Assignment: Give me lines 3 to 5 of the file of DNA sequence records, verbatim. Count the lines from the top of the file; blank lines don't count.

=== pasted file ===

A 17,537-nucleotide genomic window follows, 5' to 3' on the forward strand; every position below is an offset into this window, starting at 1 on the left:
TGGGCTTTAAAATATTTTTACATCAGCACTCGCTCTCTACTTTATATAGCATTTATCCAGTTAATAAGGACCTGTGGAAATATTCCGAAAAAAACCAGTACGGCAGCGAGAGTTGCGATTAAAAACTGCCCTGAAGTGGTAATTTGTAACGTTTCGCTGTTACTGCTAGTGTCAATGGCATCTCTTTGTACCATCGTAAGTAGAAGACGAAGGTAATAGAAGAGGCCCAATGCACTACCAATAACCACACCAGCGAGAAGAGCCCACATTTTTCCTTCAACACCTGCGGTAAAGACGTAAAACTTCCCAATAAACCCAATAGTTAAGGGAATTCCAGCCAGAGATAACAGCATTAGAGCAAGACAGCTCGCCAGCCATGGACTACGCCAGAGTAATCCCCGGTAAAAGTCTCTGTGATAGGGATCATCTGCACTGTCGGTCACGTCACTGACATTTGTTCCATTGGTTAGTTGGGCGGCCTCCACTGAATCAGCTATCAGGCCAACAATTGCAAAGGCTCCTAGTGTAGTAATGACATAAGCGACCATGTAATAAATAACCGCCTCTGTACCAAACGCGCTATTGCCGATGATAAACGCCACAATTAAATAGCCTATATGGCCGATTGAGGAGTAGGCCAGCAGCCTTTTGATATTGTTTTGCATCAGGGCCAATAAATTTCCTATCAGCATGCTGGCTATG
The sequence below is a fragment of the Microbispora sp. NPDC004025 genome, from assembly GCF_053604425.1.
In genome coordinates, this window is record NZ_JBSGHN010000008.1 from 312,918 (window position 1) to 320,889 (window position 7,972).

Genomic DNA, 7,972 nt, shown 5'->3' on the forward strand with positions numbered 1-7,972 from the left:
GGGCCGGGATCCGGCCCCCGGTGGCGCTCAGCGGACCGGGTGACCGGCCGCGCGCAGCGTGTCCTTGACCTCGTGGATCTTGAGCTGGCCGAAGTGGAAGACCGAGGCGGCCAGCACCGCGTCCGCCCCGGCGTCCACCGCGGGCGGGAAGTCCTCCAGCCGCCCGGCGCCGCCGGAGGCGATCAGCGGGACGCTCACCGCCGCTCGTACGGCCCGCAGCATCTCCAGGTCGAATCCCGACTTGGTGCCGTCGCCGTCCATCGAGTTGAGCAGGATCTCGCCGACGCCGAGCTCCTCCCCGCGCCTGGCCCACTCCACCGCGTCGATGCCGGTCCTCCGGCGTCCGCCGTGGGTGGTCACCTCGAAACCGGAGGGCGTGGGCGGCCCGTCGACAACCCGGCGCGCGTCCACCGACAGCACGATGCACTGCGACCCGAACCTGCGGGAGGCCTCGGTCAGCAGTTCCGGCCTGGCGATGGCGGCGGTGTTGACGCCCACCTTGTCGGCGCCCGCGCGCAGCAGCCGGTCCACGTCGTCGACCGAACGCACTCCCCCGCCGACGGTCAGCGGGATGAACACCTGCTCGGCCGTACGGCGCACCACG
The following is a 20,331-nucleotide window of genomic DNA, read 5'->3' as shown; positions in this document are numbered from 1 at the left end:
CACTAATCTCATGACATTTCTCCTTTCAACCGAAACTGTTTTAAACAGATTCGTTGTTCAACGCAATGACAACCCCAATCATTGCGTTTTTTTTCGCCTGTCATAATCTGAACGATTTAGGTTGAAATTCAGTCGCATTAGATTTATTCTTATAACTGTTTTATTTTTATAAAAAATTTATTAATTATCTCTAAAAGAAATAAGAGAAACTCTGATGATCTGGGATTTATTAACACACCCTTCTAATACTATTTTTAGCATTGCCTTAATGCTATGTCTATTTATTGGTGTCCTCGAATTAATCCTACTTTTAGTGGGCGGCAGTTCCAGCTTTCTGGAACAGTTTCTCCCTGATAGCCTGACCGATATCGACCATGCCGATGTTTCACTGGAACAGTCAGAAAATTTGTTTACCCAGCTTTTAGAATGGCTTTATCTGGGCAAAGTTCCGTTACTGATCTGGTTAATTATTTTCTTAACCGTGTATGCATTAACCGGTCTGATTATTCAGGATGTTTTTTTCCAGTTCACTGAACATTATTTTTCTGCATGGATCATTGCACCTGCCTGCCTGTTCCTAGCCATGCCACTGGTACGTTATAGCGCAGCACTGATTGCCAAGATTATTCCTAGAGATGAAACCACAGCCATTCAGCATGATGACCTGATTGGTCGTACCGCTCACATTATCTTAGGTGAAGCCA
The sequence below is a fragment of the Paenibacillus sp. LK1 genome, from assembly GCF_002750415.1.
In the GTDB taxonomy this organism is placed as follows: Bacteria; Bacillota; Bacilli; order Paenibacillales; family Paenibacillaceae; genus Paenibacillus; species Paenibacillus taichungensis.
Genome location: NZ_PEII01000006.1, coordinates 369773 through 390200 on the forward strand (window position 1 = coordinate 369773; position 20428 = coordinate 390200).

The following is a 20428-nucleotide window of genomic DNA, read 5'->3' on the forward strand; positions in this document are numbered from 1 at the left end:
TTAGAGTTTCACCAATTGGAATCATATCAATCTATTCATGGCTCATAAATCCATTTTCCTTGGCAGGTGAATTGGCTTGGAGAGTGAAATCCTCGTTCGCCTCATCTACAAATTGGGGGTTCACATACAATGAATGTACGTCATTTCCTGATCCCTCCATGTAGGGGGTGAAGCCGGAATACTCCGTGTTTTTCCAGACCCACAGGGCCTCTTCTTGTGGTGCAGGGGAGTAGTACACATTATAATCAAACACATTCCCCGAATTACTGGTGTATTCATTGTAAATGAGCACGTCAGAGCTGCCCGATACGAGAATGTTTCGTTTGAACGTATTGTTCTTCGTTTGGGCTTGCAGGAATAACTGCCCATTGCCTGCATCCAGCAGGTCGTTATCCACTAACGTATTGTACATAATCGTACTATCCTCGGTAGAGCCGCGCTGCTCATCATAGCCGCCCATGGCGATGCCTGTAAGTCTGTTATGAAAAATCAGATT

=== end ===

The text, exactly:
The sequence below is a fragment of the Microbispora sp. NPDC004025 genome, from assembly GCF_053604425.1.
In genome coordinates, this window is record NZ_JBSGHN010000008.1 from 312,918 (window position 1) to 320,889 (window position 7,972).

Genomic DNA, 7,972 nt, shown 5'->3' on the forward strand with positions numbered 1-7,972 from the left: